# A Truck, a Box, and More Than 8th grade Mathematics!

RAY: Here's the answer. The other fellow at the diner was a truck driver, and what did he retrieve from his truck? A pizza box! Inside the pizza box was a circular piece of cardboard that last night's dinner had once rested on.

Using 10th grade geometry, he drew two cords on the circular piece of cardboard to find the center of the circle. And using the straight edge of the pizza box, he drew a diameter on the cardboard circle. You with me so far?

TOM: I'm with you!

RAY: Using one of the 90-degree corners of the box, he drew a radius perpendicular to that diameter. Circle, diameter, and a radius, okay? Carefully with his jackknife, he cut the circle in half and discarded the piece without the radius drawn on it.

TOM: So he's now got half of the circle.

RAY: Exactly. He's got a semi-circle with a radius drawn on it. Now, he takes that remaining piece and stands it up, kind of like a slice of watermelon, so that radius is perpendicular to the table top. This piece of cardboard represents a cross-section of the fuel in the lower half of the fuel tank.

Now somewhere along the radius line that's perpendicular to the table is the point that represents the quarter-full mark that we're looking for. We know it's not the midpoint, because the semi-circle is smaller at the bottom than at the top.

The truck driver takes his pencil in one hand, with the sharpened end pointing up toward the sky, and he uses trial and error to find the point along the radius that will balance the piece of cardboard, like you would balance a dinner plate on a fingertip. When he does that, he's found the center of mass of that piece of cardboard.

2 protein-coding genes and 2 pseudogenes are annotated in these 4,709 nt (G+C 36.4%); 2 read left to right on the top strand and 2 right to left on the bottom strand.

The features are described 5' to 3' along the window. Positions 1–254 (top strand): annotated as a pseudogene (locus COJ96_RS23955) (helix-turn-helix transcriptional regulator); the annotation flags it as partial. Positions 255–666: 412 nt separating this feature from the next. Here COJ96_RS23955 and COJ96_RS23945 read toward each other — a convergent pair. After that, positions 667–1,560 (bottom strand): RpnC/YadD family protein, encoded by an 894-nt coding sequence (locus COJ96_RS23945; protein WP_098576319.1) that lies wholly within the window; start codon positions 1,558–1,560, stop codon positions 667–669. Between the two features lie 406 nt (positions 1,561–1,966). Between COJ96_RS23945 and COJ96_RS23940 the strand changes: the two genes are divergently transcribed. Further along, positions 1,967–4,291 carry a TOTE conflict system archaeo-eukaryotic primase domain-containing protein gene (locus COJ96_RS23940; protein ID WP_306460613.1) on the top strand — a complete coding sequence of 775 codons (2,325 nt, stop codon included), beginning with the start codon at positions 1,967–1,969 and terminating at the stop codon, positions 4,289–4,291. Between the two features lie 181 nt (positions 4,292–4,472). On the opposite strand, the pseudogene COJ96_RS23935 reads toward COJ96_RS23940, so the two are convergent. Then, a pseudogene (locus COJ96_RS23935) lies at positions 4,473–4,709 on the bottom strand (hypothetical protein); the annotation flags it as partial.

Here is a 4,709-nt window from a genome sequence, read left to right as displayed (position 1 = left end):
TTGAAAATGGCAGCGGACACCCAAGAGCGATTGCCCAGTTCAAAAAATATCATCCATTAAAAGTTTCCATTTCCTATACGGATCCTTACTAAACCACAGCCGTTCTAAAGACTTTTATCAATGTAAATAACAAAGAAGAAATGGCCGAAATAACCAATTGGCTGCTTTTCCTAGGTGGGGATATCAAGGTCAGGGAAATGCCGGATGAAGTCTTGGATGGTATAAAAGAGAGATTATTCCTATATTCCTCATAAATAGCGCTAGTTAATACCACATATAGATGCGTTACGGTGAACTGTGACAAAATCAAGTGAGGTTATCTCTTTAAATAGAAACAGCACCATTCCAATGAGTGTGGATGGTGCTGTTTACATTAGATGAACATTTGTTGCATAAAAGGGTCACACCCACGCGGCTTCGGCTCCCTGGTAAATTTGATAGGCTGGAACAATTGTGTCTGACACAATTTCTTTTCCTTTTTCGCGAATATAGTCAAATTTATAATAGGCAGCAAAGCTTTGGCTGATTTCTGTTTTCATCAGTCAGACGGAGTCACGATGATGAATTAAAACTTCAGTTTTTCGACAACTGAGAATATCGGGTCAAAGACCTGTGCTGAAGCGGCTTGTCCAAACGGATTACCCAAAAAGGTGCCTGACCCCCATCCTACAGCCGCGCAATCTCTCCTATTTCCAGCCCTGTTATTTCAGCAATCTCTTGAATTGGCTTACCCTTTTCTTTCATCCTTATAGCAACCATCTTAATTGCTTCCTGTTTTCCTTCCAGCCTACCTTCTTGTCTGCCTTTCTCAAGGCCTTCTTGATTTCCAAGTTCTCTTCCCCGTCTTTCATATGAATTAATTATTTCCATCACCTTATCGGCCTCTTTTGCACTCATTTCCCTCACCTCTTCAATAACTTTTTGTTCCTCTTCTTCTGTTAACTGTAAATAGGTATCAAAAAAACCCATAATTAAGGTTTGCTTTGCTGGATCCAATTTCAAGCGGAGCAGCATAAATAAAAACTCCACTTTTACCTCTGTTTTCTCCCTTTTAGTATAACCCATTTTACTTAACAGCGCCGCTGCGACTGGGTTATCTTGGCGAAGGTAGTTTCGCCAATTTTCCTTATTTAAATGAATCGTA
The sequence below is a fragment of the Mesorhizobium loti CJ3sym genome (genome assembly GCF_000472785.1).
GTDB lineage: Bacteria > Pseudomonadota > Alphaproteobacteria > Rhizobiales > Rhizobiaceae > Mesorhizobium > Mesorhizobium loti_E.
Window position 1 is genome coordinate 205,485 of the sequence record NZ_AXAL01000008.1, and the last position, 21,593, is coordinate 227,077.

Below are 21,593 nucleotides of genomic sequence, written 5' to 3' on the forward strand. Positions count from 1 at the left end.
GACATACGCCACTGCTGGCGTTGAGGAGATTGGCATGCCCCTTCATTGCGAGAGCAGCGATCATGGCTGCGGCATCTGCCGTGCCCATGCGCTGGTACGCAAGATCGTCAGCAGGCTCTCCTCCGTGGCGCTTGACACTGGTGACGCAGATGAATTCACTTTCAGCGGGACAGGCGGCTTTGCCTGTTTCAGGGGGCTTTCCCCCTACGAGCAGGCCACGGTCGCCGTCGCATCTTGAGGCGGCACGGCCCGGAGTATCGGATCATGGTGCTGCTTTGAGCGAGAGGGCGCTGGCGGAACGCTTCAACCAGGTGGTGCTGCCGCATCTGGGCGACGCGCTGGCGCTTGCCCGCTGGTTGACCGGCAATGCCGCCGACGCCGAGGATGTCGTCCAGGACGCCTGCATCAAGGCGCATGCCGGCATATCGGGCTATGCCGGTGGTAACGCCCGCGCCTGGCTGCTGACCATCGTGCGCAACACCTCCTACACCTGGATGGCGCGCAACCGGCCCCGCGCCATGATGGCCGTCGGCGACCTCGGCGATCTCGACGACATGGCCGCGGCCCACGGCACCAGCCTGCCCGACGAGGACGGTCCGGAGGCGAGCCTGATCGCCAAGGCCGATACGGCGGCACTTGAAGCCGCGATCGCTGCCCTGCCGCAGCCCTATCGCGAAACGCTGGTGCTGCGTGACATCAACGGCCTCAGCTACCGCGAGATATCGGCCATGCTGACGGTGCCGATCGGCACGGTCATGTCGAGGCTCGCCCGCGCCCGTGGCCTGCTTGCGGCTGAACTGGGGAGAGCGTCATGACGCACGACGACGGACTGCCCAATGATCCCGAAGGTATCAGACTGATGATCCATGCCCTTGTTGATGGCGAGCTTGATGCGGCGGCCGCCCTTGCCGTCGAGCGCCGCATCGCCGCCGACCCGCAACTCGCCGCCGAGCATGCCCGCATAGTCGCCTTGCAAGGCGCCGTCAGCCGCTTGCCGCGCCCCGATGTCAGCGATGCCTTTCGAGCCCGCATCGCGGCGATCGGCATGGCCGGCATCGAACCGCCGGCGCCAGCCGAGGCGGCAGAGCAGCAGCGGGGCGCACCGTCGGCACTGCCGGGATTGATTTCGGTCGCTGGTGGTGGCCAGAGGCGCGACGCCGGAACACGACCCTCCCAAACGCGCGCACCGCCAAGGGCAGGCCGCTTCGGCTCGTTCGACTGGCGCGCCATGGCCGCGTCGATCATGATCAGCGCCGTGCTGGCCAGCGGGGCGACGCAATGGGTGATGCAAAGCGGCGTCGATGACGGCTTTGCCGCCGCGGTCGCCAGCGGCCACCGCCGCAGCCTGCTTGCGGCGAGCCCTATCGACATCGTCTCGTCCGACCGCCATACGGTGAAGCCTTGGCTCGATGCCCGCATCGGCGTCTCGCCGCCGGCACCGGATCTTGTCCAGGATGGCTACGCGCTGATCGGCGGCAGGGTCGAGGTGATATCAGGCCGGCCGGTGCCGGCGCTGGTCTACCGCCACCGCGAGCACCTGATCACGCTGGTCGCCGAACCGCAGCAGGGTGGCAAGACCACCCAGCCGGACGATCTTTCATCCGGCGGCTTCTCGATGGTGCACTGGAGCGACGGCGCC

TOM: Get out!

RAY: And if it's the center of mass of that piece of cardboard, it's also got to be the center of mass of the gasoline that's in the tank. So half the fuel has to be below that mark, and half the fuel has got to be above it. In other words, he's found the quarter-full mark by finding the center of mass of that piece of cardboard.

In the original puzzler, the fellow said the tank was 20-inches in diameter. But, it doesn't make any difference what the diameter of the tank is, since all circles are the same. If you find the center of mass of one circle, or semi-circle in this case, you've found it for all of them.
It turns out to be almost exactly 40% of the distance from the center of the circle. That's where the pencil would balance the cardboard.

TOM: Wow. Pretty neat!

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